Latest Headlines

FOR SALE

FOR SALE

FOR SALE:
Club Badges, T-shirts, Journals, Easegill Surveys

All are now all available at the farm. Save the postage & buy yours now.

Any committee member will be happy to serve you. Display in back room at Farm

Boxing Day Walk

Its December and of course you will want to come along to our annual Boxing Day Walk in the Lakes. Its traditional, having taken place every year for over 50 years. This year we will meet at Elterwater in the car park on the north side of the common. (Not the pay and display car park in the village) Grid Ref. SD328052 . Meet at 10.45 for a 11am start

Several walks available for all abilities but Sandra will be aiming for Loughrigg summit then down to the tarn and back up through a lovely arbortorium with

fantastic large trees. It’s a social occasion and we always head to Foxfield on the coast for food and real ale at the Prince of Wales pub to round off the day. All welcome! See you there. Sandra Wilkinson. m.wilkinson@btinternet.com

Archaeology in Caves in the Yorkshire Dales

All members are invited to the meeting below. Bring along your friends as well.

If you intend to come please let me know so we have some idea of numbers. We may need a bigger venue.
On 5th March at 7:30 pm at Bullpot Farm Nigel Steel (see below) from DigVentures will be giving a talk on cave archaeology.The project he is involved in is called ‘Under the Uplands’, Digventures are in the process of digitally archiving the artefacts and documents from the excavations in the 1870’s in Victoria Cave (Atermire Scar) and elsewhere and place it into a digital museum that will be accessible for all online. Some of the artefacts will be in 3D enabling users to zoom in and have a look at every detail.  The group aim to teach cavers how to take the images using photogrammetry, this will also be applied underground to take images of archaeological features and artefacts as well as the cave walls and passages.
In order to promote the rescue of archaeology when cavers uncover bone or artefacts they are developing a ‘Digital tool kit’. This will give online information regarding contacts, steps to take and the process that the informed will take with the archaeology.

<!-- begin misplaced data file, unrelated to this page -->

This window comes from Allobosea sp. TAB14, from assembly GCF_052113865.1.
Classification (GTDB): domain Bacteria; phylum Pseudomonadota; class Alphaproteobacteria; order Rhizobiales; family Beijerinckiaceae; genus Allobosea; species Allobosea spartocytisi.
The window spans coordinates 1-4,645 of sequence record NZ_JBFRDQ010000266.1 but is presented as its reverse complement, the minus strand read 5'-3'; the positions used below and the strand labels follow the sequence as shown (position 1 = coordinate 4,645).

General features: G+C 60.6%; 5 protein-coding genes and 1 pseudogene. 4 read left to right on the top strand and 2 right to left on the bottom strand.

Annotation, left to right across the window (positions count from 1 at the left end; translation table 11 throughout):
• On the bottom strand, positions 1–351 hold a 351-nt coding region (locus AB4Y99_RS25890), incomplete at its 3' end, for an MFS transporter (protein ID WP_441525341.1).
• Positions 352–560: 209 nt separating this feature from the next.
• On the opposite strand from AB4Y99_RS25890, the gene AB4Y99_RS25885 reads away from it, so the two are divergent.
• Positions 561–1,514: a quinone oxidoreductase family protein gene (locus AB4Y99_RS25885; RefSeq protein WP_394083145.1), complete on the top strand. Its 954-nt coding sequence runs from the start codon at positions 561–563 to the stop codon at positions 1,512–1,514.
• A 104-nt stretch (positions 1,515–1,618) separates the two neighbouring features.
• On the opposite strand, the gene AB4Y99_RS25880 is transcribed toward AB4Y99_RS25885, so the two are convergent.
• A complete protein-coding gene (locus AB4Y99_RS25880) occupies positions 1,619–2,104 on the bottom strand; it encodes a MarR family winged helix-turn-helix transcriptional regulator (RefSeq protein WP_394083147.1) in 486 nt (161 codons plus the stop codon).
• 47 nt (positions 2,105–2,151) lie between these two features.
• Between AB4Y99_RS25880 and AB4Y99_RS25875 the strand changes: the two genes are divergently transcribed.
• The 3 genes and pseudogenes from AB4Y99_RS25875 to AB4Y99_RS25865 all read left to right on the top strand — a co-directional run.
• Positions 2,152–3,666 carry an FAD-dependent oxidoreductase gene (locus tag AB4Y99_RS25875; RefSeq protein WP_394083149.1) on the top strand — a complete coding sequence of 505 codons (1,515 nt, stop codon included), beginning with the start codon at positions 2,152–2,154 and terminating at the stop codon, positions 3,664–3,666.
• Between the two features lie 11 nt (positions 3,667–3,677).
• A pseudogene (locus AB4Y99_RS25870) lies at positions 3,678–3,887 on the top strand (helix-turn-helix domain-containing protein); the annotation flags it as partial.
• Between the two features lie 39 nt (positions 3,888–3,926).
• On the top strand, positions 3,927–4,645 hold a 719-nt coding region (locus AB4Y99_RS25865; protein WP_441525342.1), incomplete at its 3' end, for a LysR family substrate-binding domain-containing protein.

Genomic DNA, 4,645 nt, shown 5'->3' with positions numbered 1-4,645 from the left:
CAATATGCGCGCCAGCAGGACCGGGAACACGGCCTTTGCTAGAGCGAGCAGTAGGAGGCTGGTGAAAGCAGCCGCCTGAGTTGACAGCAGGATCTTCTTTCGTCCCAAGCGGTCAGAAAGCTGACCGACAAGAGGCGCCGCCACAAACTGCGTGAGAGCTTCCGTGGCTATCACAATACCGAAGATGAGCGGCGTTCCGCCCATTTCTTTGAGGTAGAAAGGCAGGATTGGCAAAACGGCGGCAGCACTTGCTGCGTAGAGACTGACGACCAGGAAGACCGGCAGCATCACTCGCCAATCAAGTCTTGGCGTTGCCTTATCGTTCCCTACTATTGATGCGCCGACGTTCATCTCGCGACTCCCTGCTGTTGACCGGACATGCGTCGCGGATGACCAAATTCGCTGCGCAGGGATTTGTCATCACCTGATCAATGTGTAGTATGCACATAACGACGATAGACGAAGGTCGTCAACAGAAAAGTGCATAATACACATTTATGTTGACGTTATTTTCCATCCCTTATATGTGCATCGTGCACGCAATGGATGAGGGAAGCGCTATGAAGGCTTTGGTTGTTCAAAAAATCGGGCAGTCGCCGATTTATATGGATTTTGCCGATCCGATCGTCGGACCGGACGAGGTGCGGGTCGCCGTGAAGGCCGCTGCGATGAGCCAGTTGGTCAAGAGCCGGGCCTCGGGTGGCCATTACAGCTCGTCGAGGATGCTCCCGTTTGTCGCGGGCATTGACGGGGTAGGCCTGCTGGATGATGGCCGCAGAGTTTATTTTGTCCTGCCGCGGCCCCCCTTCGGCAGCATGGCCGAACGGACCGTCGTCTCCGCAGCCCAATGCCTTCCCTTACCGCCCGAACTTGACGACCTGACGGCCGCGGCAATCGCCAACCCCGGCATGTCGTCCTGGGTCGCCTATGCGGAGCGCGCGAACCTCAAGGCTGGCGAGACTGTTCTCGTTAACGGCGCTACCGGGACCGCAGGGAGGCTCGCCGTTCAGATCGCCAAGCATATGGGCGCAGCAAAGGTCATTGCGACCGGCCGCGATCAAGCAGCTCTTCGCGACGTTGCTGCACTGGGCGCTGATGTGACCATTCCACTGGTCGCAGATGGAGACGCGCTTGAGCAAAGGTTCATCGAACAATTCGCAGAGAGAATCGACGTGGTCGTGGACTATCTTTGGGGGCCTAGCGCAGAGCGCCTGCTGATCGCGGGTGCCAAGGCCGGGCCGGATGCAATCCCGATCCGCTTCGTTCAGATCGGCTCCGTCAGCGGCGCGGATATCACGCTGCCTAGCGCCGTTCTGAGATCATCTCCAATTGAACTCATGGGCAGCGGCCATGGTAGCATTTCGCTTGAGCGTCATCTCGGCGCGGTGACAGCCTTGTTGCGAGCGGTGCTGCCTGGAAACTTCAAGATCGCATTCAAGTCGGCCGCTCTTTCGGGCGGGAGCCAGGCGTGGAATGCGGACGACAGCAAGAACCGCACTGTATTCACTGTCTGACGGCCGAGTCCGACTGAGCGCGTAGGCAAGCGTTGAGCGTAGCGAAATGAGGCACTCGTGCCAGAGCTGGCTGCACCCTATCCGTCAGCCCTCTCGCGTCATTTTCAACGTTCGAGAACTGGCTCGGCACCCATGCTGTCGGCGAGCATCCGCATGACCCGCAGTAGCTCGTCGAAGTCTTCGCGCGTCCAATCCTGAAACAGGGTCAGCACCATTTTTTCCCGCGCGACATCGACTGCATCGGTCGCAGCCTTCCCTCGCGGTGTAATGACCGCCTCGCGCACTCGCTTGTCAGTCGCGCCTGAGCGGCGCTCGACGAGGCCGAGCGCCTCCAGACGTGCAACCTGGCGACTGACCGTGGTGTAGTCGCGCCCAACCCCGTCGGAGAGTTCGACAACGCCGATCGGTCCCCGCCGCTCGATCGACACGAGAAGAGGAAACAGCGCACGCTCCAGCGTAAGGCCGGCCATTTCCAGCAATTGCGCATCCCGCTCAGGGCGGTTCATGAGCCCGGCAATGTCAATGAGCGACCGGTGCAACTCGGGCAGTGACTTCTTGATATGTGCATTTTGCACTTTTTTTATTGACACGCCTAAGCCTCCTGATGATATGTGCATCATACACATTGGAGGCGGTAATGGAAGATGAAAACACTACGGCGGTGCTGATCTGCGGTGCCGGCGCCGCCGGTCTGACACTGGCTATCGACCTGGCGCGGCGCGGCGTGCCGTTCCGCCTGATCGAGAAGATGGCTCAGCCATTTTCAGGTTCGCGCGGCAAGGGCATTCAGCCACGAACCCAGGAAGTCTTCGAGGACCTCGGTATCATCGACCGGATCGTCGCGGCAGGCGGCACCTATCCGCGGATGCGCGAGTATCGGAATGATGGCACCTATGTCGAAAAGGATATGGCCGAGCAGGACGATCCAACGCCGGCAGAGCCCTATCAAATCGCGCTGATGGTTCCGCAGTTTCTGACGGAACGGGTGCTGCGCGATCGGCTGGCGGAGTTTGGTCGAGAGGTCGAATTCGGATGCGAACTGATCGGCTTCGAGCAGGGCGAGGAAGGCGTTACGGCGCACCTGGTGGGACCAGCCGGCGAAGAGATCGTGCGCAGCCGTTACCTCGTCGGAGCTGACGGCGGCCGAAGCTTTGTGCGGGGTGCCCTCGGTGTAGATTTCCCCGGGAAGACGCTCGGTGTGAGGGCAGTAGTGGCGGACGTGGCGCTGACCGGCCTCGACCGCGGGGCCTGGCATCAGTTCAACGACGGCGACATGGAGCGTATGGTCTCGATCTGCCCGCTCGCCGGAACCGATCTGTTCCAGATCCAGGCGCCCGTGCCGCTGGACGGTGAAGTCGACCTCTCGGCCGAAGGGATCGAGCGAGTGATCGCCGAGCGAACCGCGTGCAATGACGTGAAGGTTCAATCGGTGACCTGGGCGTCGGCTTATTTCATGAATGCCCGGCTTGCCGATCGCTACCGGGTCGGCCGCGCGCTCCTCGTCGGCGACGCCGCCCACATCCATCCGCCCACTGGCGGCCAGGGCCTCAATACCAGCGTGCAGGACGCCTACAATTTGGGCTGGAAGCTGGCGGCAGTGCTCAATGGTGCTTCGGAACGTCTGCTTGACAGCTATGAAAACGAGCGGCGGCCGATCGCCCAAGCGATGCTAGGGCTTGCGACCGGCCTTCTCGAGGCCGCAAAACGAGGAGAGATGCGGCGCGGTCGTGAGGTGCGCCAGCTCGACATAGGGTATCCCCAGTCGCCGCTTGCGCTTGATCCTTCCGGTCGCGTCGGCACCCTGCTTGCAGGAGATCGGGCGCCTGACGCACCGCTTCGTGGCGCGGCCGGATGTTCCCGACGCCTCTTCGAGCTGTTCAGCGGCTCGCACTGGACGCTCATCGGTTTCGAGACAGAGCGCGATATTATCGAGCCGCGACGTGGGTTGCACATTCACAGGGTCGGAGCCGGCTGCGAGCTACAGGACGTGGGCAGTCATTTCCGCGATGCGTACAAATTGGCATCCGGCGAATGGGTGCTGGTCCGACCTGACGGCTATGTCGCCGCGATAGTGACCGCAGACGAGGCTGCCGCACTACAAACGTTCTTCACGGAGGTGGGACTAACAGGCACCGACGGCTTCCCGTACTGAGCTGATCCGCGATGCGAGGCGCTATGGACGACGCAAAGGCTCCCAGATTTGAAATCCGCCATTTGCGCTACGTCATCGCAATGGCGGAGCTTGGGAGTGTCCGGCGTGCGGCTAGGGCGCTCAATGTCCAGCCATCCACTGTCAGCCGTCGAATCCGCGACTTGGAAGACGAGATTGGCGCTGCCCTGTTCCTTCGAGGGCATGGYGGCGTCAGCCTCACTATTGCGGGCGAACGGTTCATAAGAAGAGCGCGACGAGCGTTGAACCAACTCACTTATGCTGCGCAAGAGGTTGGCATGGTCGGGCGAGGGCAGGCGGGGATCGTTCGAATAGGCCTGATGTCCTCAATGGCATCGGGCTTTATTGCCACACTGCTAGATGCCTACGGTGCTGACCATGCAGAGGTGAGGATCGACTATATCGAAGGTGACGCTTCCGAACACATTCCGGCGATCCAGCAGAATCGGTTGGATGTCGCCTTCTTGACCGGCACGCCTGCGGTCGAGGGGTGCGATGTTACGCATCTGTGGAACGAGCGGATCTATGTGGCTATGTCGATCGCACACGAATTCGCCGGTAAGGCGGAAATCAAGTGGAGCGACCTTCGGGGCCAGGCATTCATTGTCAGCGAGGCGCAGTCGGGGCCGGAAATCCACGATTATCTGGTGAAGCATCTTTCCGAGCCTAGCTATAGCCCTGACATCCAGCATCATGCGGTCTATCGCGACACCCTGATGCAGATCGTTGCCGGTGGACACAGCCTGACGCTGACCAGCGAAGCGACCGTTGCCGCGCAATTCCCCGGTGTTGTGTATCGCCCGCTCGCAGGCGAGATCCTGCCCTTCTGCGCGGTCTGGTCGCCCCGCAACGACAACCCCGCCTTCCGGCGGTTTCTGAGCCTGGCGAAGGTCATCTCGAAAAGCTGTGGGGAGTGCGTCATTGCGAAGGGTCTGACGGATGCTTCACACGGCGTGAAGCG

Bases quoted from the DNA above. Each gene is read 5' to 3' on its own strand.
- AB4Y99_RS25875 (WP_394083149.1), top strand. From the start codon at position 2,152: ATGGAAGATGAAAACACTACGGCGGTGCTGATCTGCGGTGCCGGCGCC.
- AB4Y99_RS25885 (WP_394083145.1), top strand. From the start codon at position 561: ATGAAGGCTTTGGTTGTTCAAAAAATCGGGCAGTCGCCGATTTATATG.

In August 2016 the project will be excavating the entrance of a previously unexcavated cave, Hagg’s Brow Cave, near Victoria Cave and Nigel will explain a little more about this at the talk.
Nigel Steel B.Sc.. Community Archaeologist

After a career change and archaeological degree at Bradford University Nigel now works as a professional archaeologist in several commercial archaeology units around the north of England. His love of caves began when he was 14 whilst on holiday in the Yorkshire Dales, and he joined the Y. S. S. in the early 1990s and is a member of the British Cave Research Association, Nigel’s mission is to bring cave archaeology back into the limelight and generate a longstanding relationship between archaeologists and the caving community.

Website: http://digventures.com/under-the-uplands/

If you intend to come please let me know so we have some idea of numbers. We may need a bigger venue.

Andy Hall

BCRA Events

See link for BCRA Events

Caves & Karst of the Yorkshire Dales: Volume 2.

The first chapter of Volume 2, Caves of Ingleborough, is now on the BCRA website where it is available as a PDF download. BCRA Members will need to use the User-ID and access code given on your membership card. Non-members can purchase an ID. Other chapters of the Yorkshire Dales book will follow during the next two years, as and when they are prepared; the next one will be Caves of Wharfedale and Littondale. A printed volume will be published when all the chapters are completed, and the target date for that is late 2015.

Two further chapters of the Caves and Karst of Yorkshire are    now    available    to    download    from www.bcra.org.uk/dales These are “The Caves of Ingleborough” and “The Caves of Wharfedale”.

http://bcra.org.uk/index.html#events

Ingleborough webcam

Ingleborough webcam

Ingleborough webcam link

http://www.ingleboroughwebcam.co.uk/index.php

Images are captured every 60 seconds during daylight hours, the 12 noon image from each day can be found in the archive section.
Check out the timelapse movies created each day. Some of the most interesting sequences can be found in the showcase.

Weather in the Dales & BPF

Weather in the Dales & BPF

MET Office weather link

Ease Gill weather

Be pasiant, it takes a few seconds to load the full site

Remember:

Weather in the Dales can change dramatically in a very short time. It may be fine when you go underground but it could start raining heavily whilst you are underground.
Check the forecast before you go caving!

Ease Gill Caverns Sheet 4 survey

Sheet 4 now published

The fourth and final part of the Ease Gill Caverns Survey “Top Sink to Holbeck Junction” is now published and represents the culmination of of years of work by the Red Rose Cave and Pothole Club. The survey is drawn by Ray Duffy.
This A1 sheet is produced in two colours and includes the Wretched Rabbit entrance series, Pool Sink, The Borehole and Boundary Pot plus all of the minor entrances in the area.
Its accompaning A4 size 32 page companion guide has detailed descriptions of the area covered plus information on Conservation, History, Access and the background to its publication.

Copies are available at “Bernies” and “Inglesport” in Ingleton and also direct from the club by sending a cheque made payable to RRCPC to:-
7 Broadacre,
Caton,
Lancaster.
LA2 9NF

Price:  Folded survey + Companion Guide –  £.7.50  (plus £1 p/p)

Copies of Sheets 1, 2 and 3  (covering Lancaster Hole and County Pot towards Holbeck Junction) are also still available as well as the enlarged edition of the Trident Series.